Acquired By Warner Music Group

In early July we reported exclusively that Spotify community and playlist sharing site was in acquisition talks, with one suitor — a prominent music industry company — in the lead. Well, today comes official confirmation that the UK startup has indeed been acquired by WEA, the artist and label services company owned by major record label Warner Music Group. Terms of the deal remain undisclosed.

According to the official announcement, will continue to operate as a stand-alone company based in Newcastle, England and run by founder and CEO Kieron Donoghue.

In a statement, Donoghue says: “We were approached by WEA earlier in the year to discuss ways in which we could collaborate and it became apparent that there was much to be gained by us joining forces. What’s really exciting is that WEA have committed to support as an independent platform, invest in its future and grow the team to take advantage of new opportunities in the streaming ecosystem. There is a huge appetite in WEA to further embrace streaming, develop new concepts and really innovate in this growing sector.”

Founded in 2009, had raised a rather modest £600,000 from various private backers, including Mark Pearson (Markco Media), and Steve Brown, Dave Brown, Malcolm Cowley and Paul Fellows (the original team behind, which in 2008 was sold to AOL for $125m and subsequently offloaded to Digital Window.)

Originally named ShareMyPlaylists, the UK startup was one of the first companies to jump head-first into the Spotify ecosystem (and before it was clear Spotify could sustain an ecosystem), providing users with a place to upload and share playlists. It subsequently added music discovery features, including launching a playlist generator powered by EchoNest, in addition to iOS, Android and Spotify apps that emphasised consuming music curated by its core users.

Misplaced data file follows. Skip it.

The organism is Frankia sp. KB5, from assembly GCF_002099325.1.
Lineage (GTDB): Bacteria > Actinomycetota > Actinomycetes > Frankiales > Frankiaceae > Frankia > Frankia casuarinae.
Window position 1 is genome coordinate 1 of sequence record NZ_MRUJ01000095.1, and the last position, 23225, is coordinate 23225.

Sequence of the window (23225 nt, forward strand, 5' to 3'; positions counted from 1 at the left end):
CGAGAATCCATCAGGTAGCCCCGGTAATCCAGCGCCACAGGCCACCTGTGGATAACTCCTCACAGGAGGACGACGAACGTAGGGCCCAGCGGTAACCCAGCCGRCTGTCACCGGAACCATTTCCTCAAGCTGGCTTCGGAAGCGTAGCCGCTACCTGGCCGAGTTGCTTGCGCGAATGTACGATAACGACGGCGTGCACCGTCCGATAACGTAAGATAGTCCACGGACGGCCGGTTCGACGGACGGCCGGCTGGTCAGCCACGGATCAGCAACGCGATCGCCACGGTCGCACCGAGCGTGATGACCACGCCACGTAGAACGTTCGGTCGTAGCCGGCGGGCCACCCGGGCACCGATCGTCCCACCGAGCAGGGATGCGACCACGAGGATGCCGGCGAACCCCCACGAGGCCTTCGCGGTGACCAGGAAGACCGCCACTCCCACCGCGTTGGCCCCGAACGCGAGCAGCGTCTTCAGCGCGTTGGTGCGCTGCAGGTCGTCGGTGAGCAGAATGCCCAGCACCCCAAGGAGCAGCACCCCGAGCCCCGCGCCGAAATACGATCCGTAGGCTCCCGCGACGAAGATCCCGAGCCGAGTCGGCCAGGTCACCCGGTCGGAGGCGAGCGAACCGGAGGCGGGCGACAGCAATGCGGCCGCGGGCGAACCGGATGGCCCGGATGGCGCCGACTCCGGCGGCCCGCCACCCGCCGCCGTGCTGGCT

As of July this year, claimed 1 million users per month, amounting to 4.5 million “listening sessions” per month, and 1 billion Spotify streams per year. As we wrote at the time, depending on which way you slice it, that’s a not-insignificant dent in the music curation space, especially for a rather moderately funded company.

Why would a major record label buy a Spotify community and playlist sharing site?

The answer lies in both the relative success of itself and a recent industry change that means streaming music now counts towards the official music charts in the UK. is thought to have compiled the biggest database of independent Spotify playlists, so there’s a potential opportunity for a major record label to leverage the platform to ensure playlists featuring their acts are more prominently promoted, or that acts they’ve signed feature on the most popular playlists.

In addition, thousands of curated playlists uploaded and listened to gives you all sorts of interesting data, which could be leveraged by a record label’s A&R and marketing departments as a signalling tool for spotting up and coming trends related to its own artists or further afield.